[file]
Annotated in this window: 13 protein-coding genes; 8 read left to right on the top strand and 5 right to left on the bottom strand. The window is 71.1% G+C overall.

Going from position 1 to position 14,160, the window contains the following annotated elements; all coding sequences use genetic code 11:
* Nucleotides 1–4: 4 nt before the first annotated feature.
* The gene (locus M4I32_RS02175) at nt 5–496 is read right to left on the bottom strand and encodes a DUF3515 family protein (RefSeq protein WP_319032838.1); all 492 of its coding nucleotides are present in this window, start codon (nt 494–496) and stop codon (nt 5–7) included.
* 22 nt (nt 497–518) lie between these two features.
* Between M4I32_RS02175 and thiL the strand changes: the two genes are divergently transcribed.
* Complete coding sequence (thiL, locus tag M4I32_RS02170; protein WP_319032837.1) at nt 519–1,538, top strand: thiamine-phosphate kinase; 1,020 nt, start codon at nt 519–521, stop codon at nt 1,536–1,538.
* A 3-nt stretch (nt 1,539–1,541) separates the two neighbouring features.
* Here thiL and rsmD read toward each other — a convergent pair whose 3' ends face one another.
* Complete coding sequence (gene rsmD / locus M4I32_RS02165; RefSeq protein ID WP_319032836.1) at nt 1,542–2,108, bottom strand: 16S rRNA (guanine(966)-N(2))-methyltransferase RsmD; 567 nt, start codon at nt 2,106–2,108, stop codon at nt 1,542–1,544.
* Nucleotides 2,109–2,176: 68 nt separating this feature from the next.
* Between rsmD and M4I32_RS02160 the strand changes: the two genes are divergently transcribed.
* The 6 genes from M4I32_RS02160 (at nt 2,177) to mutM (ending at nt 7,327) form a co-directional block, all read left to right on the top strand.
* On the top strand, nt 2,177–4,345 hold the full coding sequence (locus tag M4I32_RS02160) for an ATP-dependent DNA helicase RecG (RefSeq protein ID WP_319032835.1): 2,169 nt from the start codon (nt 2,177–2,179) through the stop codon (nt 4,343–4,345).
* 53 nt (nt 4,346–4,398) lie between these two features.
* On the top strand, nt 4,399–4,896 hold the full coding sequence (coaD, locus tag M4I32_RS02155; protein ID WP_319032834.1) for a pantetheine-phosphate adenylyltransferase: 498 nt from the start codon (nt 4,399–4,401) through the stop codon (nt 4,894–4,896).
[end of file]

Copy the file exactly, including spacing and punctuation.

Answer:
Annotated in this window: 13 protein-coding genes; 8 read left to right on the top strand and 5 right to left on the bottom strand. The window is 71.1% G+C overall.

Going from position 1 to position 14,160, the window contains the following annotated elements; all coding sequences use genetic code 11:
* Nucleotides 1–4: 4 nt before the first annotated feature.
* The gene (locus M4I32_RS02175) at nt 5–496 is read right to left on the bottom strand and encodes a DUF3515 family protein (RefSeq protein WP_319032838.1); all 492 of its coding nucleotides are present in this window, start codon (nt 494–496) and stop codon (nt 5–7) included.
* 22 nt (nt 497–518) lie between these two features.
* Between M4I32_RS02175 and thiL the strand changes: the two genes are divergently transcribed.
* Complete coding sequence (thiL, locus tag M4I32_RS02170; protein WP_319032837.1) at nt 519–1,538, top strand: thiamine-phosphate kinase; 1,020 nt, start codon at nt 519–521, stop codon at nt 1,536–1,538.
* A 3-nt stretch (nt 1,539–1,541) separates the two neighbouring features.
* Here thiL and rsmD read toward each other — a convergent pair whose 3' ends face one another.
* Complete coding sequence (gene rsmD / locus M4I32_RS02165; RefSeq protein ID WP_319032836.1) at nt 1,542–2,108, bottom strand: 16S rRNA (guanine(966)-N(2))-methyltransferase RsmD; 567 nt, start codon at nt 2,106–2,108, stop codon at nt 1,542–1,544.
* Nucleotides 2,109–2,176: 68 nt separating this feature from the next.
* Between rsmD and M4I32_RS02160 the strand changes: the two genes are divergently transcribed.
* The 6 genes from M4I32_RS02160 (at nt 2,177) to mutM (ending at nt 7,327) form a co-directional block, all read left to right on the top strand.
* On the top strand, nt 2,177–4,345 hold the full coding sequence (locus tag M4I32_RS02160) for an ATP-dependent DNA helicase RecG (RefSeq protein ID WP_319032835.1): 2,169 nt from the start codon (nt 2,177–2,179) through the stop codon (nt 4,343–4,345).
* 53 nt (nt 4,346–4,398) lie between these two features.
* On the top strand, nt 4,399–4,896 hold the full coding sequence (coaD, locus tag M4I32_RS02155; protein ID WP_319032834.1) for a pantetheine-phosphate adenylyltransferase: 498 nt from the start codon (nt 4,399–4,401) through the stop codon (nt 4,894–4,896).